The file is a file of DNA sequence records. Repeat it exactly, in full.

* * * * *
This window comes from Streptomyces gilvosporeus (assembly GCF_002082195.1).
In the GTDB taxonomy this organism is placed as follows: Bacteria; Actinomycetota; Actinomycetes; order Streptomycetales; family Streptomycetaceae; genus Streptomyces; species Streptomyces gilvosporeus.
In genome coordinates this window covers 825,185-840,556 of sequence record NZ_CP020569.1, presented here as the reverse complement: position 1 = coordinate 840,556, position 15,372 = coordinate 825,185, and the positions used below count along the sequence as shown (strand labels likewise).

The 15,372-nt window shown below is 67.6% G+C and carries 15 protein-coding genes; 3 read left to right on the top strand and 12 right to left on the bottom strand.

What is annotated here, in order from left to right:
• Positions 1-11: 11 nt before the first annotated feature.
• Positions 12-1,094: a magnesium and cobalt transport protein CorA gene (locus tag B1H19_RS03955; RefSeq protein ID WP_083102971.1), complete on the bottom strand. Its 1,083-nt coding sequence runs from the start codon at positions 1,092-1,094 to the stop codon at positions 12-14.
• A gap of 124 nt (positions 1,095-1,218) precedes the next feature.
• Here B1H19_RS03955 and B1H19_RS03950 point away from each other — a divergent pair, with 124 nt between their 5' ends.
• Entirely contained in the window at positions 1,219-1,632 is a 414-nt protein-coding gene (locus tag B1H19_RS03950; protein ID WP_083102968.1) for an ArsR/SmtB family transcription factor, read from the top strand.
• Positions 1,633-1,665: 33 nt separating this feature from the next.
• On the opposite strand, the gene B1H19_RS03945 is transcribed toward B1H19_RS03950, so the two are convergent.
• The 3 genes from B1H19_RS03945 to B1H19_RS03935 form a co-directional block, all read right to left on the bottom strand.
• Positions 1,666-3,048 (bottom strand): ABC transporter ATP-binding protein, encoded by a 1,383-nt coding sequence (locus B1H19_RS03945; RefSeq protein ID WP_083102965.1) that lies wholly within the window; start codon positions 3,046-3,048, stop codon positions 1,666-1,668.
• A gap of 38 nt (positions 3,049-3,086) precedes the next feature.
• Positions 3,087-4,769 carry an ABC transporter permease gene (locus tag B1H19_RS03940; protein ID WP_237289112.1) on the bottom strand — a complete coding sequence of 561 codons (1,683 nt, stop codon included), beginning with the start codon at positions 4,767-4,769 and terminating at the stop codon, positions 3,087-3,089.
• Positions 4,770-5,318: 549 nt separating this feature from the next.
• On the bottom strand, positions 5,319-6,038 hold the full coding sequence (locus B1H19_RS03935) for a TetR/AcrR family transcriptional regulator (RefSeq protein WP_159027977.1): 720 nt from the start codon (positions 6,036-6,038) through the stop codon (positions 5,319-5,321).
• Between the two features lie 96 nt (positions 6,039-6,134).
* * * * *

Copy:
This window comes from Streptomyces gilvosporeus (assembly GCF_002082195.1).
In the GTDB taxonomy this organism is placed as follows: Bacteria; Actinomycetota; Actinomycetes; order Streptomycetales; family Streptomycetaceae; genus Streptomyces; species Streptomyces gilvosporeus.
In genome coordinates this window covers 825,185-840,556 of sequence record NZ_CP020569.1, presented here as the reverse complement: position 1 = coordinate 840,556, position 15,372 = coordinate 825,185, and the positions used below count along the sequence as shown (strand labels likewise).

The 15,372-nt window shown below is 67.6% G+C and carries 15 protein-coding genes; 3 read left to right on the top strand and 12 right to left on the bottom strand.

What is annotated here, in order from left to right:
• Positions 1-11: 11 nt before the first annotated feature.
• Positions 12-1,094: a magnesium and cobalt transport protein CorA gene (locus tag B1H19_RS03955; RefSeq protein ID WP_083102971.1), complete on the bottom strand. Its 1,083-nt coding sequence runs from the start codon at positions 1,092-1,094 to the stop codon at positions 12-14.
• A gap of 124 nt (positions 1,095-1,218) precedes the next feature.
• Here B1H19_RS03955 and B1H19_RS03950 point away from each other — a divergent pair, with 124 nt between their 5' ends.
• Entirely contained in the window at positions 1,219-1,632 is a 414-nt protein-coding gene (locus tag B1H19_RS03950; protein ID WP_083102968.1) for an ArsR/SmtB family transcription factor, read from the top strand.
• Positions 1,633-1,665: 33 nt separating this feature from the next.
• On the opposite strand, the gene B1H19_RS03945 is transcribed toward B1H19_RS03950, so the two are convergent.
• The 3 genes from B1H19_RS03945 to B1H19_RS03935 form a co-directional block, all read right to left on the bottom strand.
• Positions 1,666-3,048 (bottom strand): ABC transporter ATP-binding protein, encoded by a 1,383-nt coding sequence (locus B1H19_RS03945; RefSeq protein ID WP_083102965.1) that lies wholly within the window; start codon positions 3,046-3,048, stop codon positions 1,666-1,668.
• A gap of 38 nt (positions 3,049-3,086) precedes the next feature.
• Positions 3,087-4,769 carry an ABC transporter permease gene (locus tag B1H19_RS03940; protein ID WP_237289112.1) on the bottom strand — a complete coding sequence of 561 codons (1,683 nt, stop codon included), beginning with the start codon at positions 4,767-4,769 and terminating at the stop codon, positions 3,087-3,089.
• Positions 4,770-5,318: 549 nt separating this feature from the next.
• On the bottom strand, positions 5,319-6,038 hold the full coding sequence (locus B1H19_RS03935) for a TetR/AcrR family transcriptional regulator (RefSeq protein WP_159027977.1): 720 nt from the start codon (positions 6,036-6,038) through the stop codon (positions 5,319-5,321).
• Between the two features lie 96 nt (positions 6,039-6,134).